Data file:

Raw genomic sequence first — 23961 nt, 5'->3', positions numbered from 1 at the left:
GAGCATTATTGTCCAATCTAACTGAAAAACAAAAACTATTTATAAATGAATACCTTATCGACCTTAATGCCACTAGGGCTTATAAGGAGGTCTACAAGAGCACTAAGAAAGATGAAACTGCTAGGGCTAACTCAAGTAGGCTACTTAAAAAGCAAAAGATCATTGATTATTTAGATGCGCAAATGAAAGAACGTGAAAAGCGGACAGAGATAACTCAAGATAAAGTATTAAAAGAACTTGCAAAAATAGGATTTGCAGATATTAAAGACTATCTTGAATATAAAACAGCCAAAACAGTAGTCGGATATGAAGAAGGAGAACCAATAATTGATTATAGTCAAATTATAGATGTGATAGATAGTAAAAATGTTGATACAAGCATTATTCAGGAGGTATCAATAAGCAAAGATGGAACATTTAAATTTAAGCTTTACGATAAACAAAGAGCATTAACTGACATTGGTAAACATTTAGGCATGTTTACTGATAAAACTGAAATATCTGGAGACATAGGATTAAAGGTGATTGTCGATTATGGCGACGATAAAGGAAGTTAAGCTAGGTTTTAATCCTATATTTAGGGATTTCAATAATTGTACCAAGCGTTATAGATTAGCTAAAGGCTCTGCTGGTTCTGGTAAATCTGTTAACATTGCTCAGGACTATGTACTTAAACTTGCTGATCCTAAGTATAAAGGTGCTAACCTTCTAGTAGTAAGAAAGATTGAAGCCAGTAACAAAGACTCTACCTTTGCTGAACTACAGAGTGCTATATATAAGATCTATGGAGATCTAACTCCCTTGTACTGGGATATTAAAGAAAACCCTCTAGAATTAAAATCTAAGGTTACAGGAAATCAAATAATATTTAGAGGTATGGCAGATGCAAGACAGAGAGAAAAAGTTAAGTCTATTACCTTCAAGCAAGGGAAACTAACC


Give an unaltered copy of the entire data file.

Raw genomic sequence first — 23961 nt, 5'->3', positions numbered from 1 at the left:
GAGCATTATTGTCCAATCTAACTGAAAAACAAAAACTATTTATAAATGAATACCTTATCGACCTTAATGCCACTAGGGCTTATAAGGAGGTCTACAAGAGCACTAAGAAAGATGAAACTGCTAGGGCTAACTCAAGTAGGCTACTTAAAAAGCAAAAGATCATTGATTATTTAGATGCGCAAATGAAAGAACGTGAAAAGCGGACAGAGATAACTCAAGATAAAGTATTAAAAGAACTTGCAAAAATAGGATTTGCAGATATTAAAGACTATCTTGAATATAAAACAGCCAAAACAGTAGTCGGATATGAAGAAGGAGAACCAATAATTGATTATAGTCAAATTATAGATGTGATAGATAGTAAAAATGTTGATACAAGCATTATTCAGGAGGTATCAATAAGCAAAGATGGAACATTTAAATTTAAGCTTTACGATAAACAAAGAGCATTAACTGACATTGGTAAACATTTAGGCATGTTTACTGATAAAACTGAAATATCTGGAGACATAGGATTAAAGGTGATTGTCGATTATGGCGACGATAAAGGAAGTTAAGCTAGGTTTTAATCCTATATTTAGGGATTTCAATAATTGTACCAAGCGTTATAGATTAGCTAAAGGCTCTGCTGGTTCTGGTAAATCTGTTAACATTGCTCAGGACTATGTACTTAAACTTGCTGATCCTAAGTATAAAGGTGCTAACCTTCTAGTAGTAAGAAAGATTGAAGCCAGTAACAAAGACTCTACCTTTGCTGAACTACAGAGTGCTATATATAAGATCTATGGAGATCTAACTCCCTTGTACTGGGATATTAAAGAAAACCCTCTAGAATTAAAATCTAAGGTTACAGGAAATCAAATAATATTTAGAGGTATGGCAGATGCAAGACAGAGAGAAAAAGTTAAGTCTATTACCTTCAAGCAAGGGAAACTAACC